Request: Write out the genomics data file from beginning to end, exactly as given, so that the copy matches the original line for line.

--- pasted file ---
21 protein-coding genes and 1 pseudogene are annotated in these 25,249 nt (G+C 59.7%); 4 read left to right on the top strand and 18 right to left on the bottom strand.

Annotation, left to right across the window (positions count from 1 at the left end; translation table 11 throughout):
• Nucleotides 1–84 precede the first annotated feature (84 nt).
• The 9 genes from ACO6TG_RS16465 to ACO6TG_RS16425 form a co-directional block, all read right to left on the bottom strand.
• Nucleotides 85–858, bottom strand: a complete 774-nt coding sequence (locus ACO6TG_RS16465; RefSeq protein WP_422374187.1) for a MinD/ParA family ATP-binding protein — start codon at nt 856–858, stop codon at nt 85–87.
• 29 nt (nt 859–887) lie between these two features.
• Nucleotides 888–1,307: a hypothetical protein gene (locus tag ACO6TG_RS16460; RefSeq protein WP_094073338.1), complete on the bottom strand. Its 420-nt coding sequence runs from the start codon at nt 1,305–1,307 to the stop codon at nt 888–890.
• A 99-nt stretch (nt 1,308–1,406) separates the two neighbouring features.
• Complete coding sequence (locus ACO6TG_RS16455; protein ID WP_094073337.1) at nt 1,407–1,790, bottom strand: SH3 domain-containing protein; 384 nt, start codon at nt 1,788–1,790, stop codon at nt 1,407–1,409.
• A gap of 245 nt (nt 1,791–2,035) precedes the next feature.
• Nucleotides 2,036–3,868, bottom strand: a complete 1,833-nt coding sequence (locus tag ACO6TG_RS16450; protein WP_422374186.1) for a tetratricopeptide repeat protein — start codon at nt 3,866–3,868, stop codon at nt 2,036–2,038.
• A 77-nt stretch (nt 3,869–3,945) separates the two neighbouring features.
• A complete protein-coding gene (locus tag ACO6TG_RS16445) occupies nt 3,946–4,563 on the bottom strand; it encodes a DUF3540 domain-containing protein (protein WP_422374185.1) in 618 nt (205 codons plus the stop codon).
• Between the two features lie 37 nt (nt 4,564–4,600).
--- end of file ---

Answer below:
21 protein-coding genes and 1 pseudogene are annotated in these 25,249 nt (G+C 59.7%); 4 read left to right on the top strand and 18 right to left on the bottom strand.

Annotation, left to right across the window (positions count from 1 at the left end; translation table 11 throughout):
• Nucleotides 1–84 precede the first annotated feature (84 nt).
• The 9 genes from ACO6TG_RS16465 to ACO6TG_RS16425 form a co-directional block, all read right to left on the bottom strand.
• Nucleotides 85–858, bottom strand: a complete 774-nt coding sequence (locus ACO6TG_RS16465; RefSeq protein WP_422374187.1) for a MinD/ParA family ATP-binding protein — start codon at nt 856–858, stop codon at nt 85–87.
• 29 nt (nt 859–887) lie between these two features.
• Nucleotides 888–1,307: a hypothetical protein gene (locus tag ACO6TG_RS16460; RefSeq protein WP_094073338.1), complete on the bottom strand. Its 420-nt coding sequence runs from the start codon at nt 1,305–1,307 to the stop codon at nt 888–890.
• A 99-nt stretch (nt 1,308–1,406) separates the two neighbouring features.
• Complete coding sequence (locus ACO6TG_RS16455; protein ID WP_094073337.1) at nt 1,407–1,790, bottom strand: SH3 domain-containing protein; 384 nt, start codon at nt 1,788–1,790, stop codon at nt 1,407–1,409.
• A gap of 245 nt (nt 1,791–2,035) precedes the next feature.
• Nucleotides 2,036–3,868, bottom strand: a complete 1,833-nt coding sequence (locus tag ACO6TG_RS16450; protein WP_422374186.1) for a tetratricopeptide repeat protein — start codon at nt 3,866–3,868, stop codon at nt 2,036–2,038.
• A 77-nt stretch (nt 3,869–3,945) separates the two neighbouring features.
• A complete protein-coding gene (locus tag ACO6TG_RS16445) occupies nt 3,946–4,563 on the bottom strand; it encodes a DUF3540 domain-containing protein (protein WP_422374185.1) in 618 nt (205 codons plus the stop codon).
• Between the two features lie 37 nt (nt 4,564–4,600).